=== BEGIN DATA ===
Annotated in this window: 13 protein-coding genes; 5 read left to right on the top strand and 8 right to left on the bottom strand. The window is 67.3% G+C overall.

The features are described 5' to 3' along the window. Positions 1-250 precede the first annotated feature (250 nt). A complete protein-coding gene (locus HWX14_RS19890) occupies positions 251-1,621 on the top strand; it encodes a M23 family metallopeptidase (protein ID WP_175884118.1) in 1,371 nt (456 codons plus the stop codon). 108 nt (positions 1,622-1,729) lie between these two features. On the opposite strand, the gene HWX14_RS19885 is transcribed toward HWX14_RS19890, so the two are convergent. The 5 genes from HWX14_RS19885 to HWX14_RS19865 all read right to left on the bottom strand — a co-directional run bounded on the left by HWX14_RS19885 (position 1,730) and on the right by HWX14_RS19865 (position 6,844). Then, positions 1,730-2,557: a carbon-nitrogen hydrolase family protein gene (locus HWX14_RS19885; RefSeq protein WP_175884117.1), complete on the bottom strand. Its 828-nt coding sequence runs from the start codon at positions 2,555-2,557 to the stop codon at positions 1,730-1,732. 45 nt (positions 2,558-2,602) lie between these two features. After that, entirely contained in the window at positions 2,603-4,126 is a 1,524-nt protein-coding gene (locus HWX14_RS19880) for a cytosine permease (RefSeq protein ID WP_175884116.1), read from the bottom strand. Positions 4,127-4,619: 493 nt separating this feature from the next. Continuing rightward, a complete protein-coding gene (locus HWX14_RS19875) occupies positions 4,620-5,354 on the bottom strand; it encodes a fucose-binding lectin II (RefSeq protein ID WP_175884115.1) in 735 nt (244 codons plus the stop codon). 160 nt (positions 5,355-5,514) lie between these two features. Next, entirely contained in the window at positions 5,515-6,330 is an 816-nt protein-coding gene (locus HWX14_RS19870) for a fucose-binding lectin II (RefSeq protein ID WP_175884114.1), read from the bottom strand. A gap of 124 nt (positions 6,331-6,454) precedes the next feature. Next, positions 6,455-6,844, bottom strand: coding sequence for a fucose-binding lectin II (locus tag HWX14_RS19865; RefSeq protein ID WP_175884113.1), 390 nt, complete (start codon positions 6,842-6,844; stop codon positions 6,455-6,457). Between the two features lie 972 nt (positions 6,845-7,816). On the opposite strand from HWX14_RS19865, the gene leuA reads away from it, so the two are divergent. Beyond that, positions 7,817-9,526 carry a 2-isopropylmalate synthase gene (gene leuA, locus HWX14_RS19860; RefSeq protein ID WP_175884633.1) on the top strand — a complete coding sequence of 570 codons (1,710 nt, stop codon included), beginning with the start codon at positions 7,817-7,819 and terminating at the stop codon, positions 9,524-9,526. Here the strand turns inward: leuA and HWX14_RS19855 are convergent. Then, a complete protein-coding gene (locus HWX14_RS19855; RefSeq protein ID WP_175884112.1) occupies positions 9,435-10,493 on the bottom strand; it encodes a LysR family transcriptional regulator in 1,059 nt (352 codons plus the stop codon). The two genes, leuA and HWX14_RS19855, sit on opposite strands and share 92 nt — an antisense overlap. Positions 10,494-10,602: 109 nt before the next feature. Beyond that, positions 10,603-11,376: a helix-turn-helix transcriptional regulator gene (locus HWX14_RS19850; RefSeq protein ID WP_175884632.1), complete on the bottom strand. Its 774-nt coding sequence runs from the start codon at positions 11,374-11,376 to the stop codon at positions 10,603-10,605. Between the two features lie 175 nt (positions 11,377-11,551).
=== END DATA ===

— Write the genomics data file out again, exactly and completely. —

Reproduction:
Annotated in this window: 13 protein-coding genes; 5 read left to right on the top strand and 8 right to left on the bottom strand. The window is 67.3% G+C overall.

The features are described 5' to 3' along the window. Positions 1-250 precede the first annotated feature (250 nt). A complete protein-coding gene (locus HWX14_RS19890) occupies positions 251-1,621 on the top strand; it encodes a M23 family metallopeptidase (protein ID WP_175884118.1) in 1,371 nt (456 codons plus the stop codon). 108 nt (positions 1,622-1,729) lie between these two features. On the opposite strand, the gene HWX14_RS19885 is transcribed toward HWX14_RS19890, so the two are convergent. The 5 genes from HWX14_RS19885 to HWX14_RS19865 all read right to left on the bottom strand — a co-directional run bounded on the left by HWX14_RS19885 (position 1,730) and on the right by HWX14_RS19865 (position 6,844). Then, positions 1,730-2,557: a carbon-nitrogen hydrolase family protein gene (locus HWX14_RS19885; RefSeq protein WP_175884117.1), complete on the bottom strand. Its 828-nt coding sequence runs from the start codon at positions 2,555-2,557 to the stop codon at positions 1,730-1,732. 45 nt (positions 2,558-2,602) lie between these two features. After that, entirely contained in the window at positions 2,603-4,126 is a 1,524-nt protein-coding gene (locus HWX14_RS19880) for a cytosine permease (RefSeq protein ID WP_175884116.1), read from the bottom strand. Positions 4,127-4,619: 493 nt separating this feature from the next. Continuing rightward, a complete protein-coding gene (locus HWX14_RS19875) occupies positions 4,620-5,354 on the bottom strand; it encodes a fucose-binding lectin II (RefSeq protein ID WP_175884115.1) in 735 nt (244 codons plus the stop codon). 160 nt (positions 5,355-5,514) lie between these two features. Next, entirely contained in the window at positions 5,515-6,330 is an 816-nt protein-coding gene (locus HWX14_RS19870) for a fucose-binding lectin II (RefSeq protein ID WP_175884114.1), read from the bottom strand. A gap of 124 nt (positions 6,331-6,454) precedes the next feature. Next, positions 6,455-6,844, bottom strand: coding sequence for a fucose-binding lectin II (locus tag HWX14_RS19865; RefSeq protein ID WP_175884113.1), 390 nt, complete (start codon positions 6,842-6,844; stop codon positions 6,455-6,457). Between the two features lie 972 nt (positions 6,845-7,816). On the opposite strand from HWX14_RS19865, the gene leuA reads away from it, so the two are divergent. Beyond that, positions 7,817-9,526 carry a 2-isopropylmalate synthase gene (gene leuA, locus HWX14_RS19860; RefSeq protein ID WP_175884633.1) on the top strand — a complete coding sequence of 570 codons (1,710 nt, stop codon included), beginning with the start codon at positions 7,817-7,819 and terminating at the stop codon, positions 9,524-9,526. Here the strand turns inward: leuA and HWX14_RS19855 are convergent. Then, a complete protein-coding gene (locus HWX14_RS19855; RefSeq protein ID WP_175884112.1) occupies positions 9,435-10,493 on the bottom strand; it encodes a LysR family transcriptional regulator in 1,059 nt (352 codons plus the stop codon). The two genes, leuA and HWX14_RS19855, sit on opposite strands and share 92 nt — an antisense overlap. Positions 10,494-10,602: 109 nt before the next feature. Beyond that, positions 10,603-11,376: a helix-turn-helix transcriptional regulator gene (locus HWX14_RS19850; RefSeq protein ID WP_175884632.1), complete on the bottom strand. Its 774-nt coding sequence runs from the start codon at positions 11,374-11,376 to the stop codon at positions 10,603-10,605. Between the two features lie 175 nt (positions 11,377-11,551).